In 1996, David & Jared Milarch, a father and son team from a small town in Michigan, co-founded the Champion Tree Project. The mission of this organization was to preserve, propagate, and protect a living legacy of Champion Trees. It all began with a vision that David Milarch had that could change the Earth for the better. The concept was simple; protect the “Old Forest Giants” that we had left since at that time in the U.S. 98% of all old growth forests had been cut down. The Champion Tree Project set out to preserve their genetics and propagate the trees en masse to be planted globally and be allowed to cross pollinate with the rest of Earth’s struggling forests. The organization partnered with some of the largest shade tree production companies in the U.S. to try to produce the trees. The nurseries were generous in their efforts to try to produce the trees, but numbers of actual trees produced remained low. The organization’s first Executive Director, Terry Mock, ran the organization along with the Milarch’s until 2004. Terry is now the Executive Director of SLDI, an Oregon-based sustainable land ,development organization. Mock and the Milarch’s formulated and participated in hundreds of tree plantings and gained international acclaim and funding from organizations like the National Tree Trust. Highlighted plantings included a 9/11 Memorial Tree Planting in New York City, a memorial planting at the Pentagon, and many other “Archival Living Libraries” nationwide. In 2004, the organization began to struggle as sponsorships and grant money dwindled. The Milarch’s wondered if their dreams of re-planting the “Old Forest Giants” had faded.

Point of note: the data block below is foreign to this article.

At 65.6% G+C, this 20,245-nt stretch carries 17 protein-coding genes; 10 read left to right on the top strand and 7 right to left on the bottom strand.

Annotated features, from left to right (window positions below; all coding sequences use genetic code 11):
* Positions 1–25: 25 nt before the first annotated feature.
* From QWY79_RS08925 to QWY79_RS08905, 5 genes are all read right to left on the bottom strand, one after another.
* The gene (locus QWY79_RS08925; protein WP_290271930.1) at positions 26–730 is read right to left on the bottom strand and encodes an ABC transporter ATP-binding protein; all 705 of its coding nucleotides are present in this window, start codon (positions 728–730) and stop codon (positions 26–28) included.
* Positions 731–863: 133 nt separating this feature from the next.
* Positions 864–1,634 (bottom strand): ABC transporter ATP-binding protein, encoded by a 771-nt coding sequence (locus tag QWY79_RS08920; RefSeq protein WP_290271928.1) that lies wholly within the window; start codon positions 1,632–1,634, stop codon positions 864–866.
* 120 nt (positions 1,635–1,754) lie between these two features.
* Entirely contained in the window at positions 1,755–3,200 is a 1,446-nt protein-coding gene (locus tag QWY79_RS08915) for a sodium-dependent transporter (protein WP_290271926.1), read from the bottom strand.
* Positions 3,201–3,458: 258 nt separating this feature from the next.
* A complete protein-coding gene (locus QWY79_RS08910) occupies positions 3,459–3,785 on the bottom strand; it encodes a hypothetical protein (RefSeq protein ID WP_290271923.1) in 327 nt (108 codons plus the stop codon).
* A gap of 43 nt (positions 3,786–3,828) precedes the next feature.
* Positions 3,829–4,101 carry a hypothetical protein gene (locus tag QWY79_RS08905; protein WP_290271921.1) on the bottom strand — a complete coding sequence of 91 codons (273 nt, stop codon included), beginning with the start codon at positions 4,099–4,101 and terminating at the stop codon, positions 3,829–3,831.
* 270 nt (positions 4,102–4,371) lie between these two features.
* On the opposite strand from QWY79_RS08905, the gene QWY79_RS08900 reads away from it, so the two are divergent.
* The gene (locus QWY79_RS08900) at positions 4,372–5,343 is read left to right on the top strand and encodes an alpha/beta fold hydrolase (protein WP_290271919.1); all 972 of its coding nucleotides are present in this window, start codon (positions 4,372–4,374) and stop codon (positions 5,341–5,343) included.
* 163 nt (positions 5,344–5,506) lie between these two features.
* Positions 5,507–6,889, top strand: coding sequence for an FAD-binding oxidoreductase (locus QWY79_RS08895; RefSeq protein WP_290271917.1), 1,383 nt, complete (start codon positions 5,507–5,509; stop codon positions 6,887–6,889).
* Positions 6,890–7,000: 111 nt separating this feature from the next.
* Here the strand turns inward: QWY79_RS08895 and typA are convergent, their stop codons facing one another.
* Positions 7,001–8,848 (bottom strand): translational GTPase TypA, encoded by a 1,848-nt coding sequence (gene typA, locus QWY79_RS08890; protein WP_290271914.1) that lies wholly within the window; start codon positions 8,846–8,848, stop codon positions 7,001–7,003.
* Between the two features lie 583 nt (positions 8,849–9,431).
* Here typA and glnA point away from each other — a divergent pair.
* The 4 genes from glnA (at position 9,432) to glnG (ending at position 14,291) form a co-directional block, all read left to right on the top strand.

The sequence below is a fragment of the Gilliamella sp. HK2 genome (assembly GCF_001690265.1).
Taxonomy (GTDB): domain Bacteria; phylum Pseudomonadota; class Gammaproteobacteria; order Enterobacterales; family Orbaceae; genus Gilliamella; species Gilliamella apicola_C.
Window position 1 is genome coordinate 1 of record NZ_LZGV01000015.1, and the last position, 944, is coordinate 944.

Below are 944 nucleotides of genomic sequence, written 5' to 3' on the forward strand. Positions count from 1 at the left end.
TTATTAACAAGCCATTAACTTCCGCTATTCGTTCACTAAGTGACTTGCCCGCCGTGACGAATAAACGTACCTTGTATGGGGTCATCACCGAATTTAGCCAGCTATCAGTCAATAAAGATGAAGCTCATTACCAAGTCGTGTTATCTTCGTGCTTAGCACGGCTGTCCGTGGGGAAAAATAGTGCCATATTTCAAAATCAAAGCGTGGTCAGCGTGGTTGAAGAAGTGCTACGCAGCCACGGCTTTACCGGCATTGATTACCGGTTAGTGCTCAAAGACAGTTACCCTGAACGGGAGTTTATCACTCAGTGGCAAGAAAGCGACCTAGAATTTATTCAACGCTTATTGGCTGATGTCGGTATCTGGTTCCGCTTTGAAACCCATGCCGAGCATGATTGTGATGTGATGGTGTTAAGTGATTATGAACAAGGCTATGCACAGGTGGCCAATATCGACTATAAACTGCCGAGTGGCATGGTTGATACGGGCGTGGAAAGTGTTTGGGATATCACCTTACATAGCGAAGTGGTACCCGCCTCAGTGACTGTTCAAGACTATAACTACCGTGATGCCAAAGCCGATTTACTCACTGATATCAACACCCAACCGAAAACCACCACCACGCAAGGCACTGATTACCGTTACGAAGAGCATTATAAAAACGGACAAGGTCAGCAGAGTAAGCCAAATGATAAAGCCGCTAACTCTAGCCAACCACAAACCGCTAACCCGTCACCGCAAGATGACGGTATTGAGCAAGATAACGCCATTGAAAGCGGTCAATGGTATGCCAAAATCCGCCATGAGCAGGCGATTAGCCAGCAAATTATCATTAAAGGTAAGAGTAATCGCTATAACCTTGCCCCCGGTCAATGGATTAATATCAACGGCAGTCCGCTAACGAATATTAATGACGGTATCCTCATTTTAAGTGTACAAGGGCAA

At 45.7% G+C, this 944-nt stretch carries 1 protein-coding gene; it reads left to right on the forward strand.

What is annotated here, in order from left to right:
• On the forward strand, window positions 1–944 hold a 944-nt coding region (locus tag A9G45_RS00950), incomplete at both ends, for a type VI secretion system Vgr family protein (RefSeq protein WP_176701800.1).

In 2008, David Milarch had a chance meeting with a person who truly wanted to forward the Milarchs’ efforts, an angel of sorts. Leslie Lee and the Milarchs soon formed Archangel Ancient Tree Archive. The concept was the same, the mission was refined, and the funding had returned. Archangel ‘Re-Championed’ the big tree project the Milarchs had started a decade earlier. Tree collection ramped back up, research and production were brought in house and new production facilities were built. By 2010, the organization had 15 employees and a book was being written about David Milarch and his life’s work. Unfortunately, the company was failing to find a steady source of funding and by 2011, the new organization began to wane just as its predecessor had done. David Milarch was feeling exhausted. He, along with his two sons and 10 other employees, no longer officially worked for Archangel. At 63 years old, he again was faced with a monumental challenge.
In 2012, Jared Milarch, agreed to take over as Executive Director and Chairman of the Board for Archangel Ancient Tree Archive. A new board was also formed and the company is now being guided by the Milarchs and an all-star cast of internationally experienced individuals with diverse backgrounds.